As Pemex Faces $10 Billion in Bond Payments, the Government Draws a Line

While President Andres Manuel Lopez Obrador promises his government would step in to help the company if necessary, the Finance Ministry expects Pemex to foot the bill in the first quarter

Operational inefficiencies have caused Pemex to lose billions in the third quarter, even as surging oil prices helped international rivals to amass record profits.
By Amy Stillman and Maria Elena Vizcaino
January 09, 2023 | 11:36 AM

Bloomberg — Mexico’s debt-laden oil driller, Petroleos Mexicanos, is searching for funds to make almost $10 billion in bond payments this year — a sum that neither the company nor the government included in their annual budgets.

While President Andres Manuel Lopez Obrador promises his government would step in to help the company if necessary, the Finance Ministry expects Pemex to foot the bill in the first quarter. After providing the driller with financial support in recent years through tax breaks and capital injections, it stopped covering Pemex’s debt amortizations in the second half of 2022.

That’s led investors to question whether the energy giant will tap international markets, try selling unpaid oil-product invoices or find other ways to secure financing.

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“It’s become clear that under this administration, there will be no major Pemex bailout,” said Roger Horn a senior strategist at SMBC Nikko Securities America in New York. Large asset sales akin to Brazil’s stripping of state-owned Petroleo Brasileiro SA also seem unlikely, he added.

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The company did not immediately respond to request for comment.

The nation’s coffers have been strained by the president’s social programs and over-budget major public infrastructure projects, such as the Dos Bocas refinery and Maya train, which are more than double their original price tag.

Oil income has also fallen as a percentage of federal revenue as a result of long-term production declines and a reduction in Pemex’s profit-sharing duty.

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Pemex has laid out plans to try and avoid tapping markets in a bid to maintain its debt level at about $105 billion through 2027 by seeking “discreet, innovative” financing alternatives. International debt markets have gotten far more expensive due to the Federal Reserve’s aggressive monetary tightening, especially for junk-rated borrowers such as Pemex.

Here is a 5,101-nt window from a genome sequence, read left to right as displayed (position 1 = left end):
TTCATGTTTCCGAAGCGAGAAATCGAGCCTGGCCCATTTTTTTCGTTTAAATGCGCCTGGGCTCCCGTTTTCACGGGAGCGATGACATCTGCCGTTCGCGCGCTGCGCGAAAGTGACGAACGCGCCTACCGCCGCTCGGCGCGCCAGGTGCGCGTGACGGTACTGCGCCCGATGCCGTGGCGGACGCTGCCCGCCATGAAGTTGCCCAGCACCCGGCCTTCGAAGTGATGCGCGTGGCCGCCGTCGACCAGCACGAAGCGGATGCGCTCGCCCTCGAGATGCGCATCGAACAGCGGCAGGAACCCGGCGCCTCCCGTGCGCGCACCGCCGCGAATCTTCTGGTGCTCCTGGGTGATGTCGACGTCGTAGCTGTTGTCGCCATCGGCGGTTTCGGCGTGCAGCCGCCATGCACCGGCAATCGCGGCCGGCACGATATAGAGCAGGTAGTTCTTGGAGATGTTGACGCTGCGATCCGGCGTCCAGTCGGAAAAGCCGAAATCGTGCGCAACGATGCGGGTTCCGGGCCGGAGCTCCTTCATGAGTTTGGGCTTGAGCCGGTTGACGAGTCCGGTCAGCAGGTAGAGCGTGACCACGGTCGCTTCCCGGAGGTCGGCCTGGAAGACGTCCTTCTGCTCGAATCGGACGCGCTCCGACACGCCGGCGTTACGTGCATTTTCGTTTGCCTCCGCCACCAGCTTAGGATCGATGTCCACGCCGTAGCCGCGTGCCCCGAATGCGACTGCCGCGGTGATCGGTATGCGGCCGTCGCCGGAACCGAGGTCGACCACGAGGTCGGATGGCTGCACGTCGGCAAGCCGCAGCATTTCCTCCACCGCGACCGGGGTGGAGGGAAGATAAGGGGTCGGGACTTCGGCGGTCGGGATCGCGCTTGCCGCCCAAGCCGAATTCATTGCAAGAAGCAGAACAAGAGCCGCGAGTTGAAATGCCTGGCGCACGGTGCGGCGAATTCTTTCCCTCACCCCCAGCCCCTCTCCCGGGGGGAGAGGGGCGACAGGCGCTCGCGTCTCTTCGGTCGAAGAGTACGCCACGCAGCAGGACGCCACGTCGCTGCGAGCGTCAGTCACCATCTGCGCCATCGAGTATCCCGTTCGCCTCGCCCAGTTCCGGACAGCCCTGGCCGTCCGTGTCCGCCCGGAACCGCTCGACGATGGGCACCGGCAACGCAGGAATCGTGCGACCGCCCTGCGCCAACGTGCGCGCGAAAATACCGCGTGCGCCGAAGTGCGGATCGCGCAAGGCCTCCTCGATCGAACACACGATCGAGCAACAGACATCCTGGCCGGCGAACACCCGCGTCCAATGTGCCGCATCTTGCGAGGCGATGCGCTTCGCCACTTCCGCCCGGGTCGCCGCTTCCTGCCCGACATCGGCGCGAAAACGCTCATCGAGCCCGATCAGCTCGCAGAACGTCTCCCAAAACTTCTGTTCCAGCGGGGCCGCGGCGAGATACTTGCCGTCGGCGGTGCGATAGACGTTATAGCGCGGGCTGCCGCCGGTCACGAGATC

The company’s most-recent debt maneuver in June — which paid oil suppliers with notes to be exchanged later — was deemed a flop due to weak demand.

The oil major also raised cash last year by selling unpaid invoices for oil and oil products to banks, known as monetizing receivables with factoring. In the second half of 2022, HSBC and Goldman Sachs Group Inc. gave Pemex at least $1 billion in a deal connected to it selling receivables. HSBC also tied it to Pemex reducing greenhouse gas emissions.

Yet these financing solutions may not be enough. Pemex has amortizations of between $5.5 billion and $6 billion in the first quarter alone, Chief Executive Officer Octavio Romero said, and it owes as much as 188 billion pesos ($9.8 billion) this year.

Patrik Kauffman, an investor at Aquila Asset Management in Zurich, said the company could seek financing by doing a liability management exercise or a receivables-backed issuance.

“It depends very much on the rate they need to pay,” he said. “And if too high, the government is there and said it clearly. I believe the most viable way is the government.”

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If forced, the beleaguered company may tap into its 2023 budget to pay down debts, a move that would further strain its struggling oil operations. Pemex’s oil production has fallen almost every year since 2004, and the company has failed to develop big discoveries to replace older mega-fields. Under AMLO, Pemex has focused on boosting output in its aging, unprofitable refineries rather than higher-value drilling.

Such operational inefficiencies caused the driller to lose billions in the third quarter, even as surging oil prices helped international rivals to amass record profits.

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Even so, Wall Street has found opportunity in the company’s high-yielding debt because of its ties to the government. Pemex’s notes due in 2028 yield about 4 percentage points more than Mexican government bonds with the same maturity.

“At the end of the day, it’s the same entity,” said Ray Zucaro, an investor at RVX Asset Management in Miami, which is overweight on the debt. “It’s 100% owned by the sovereign.”

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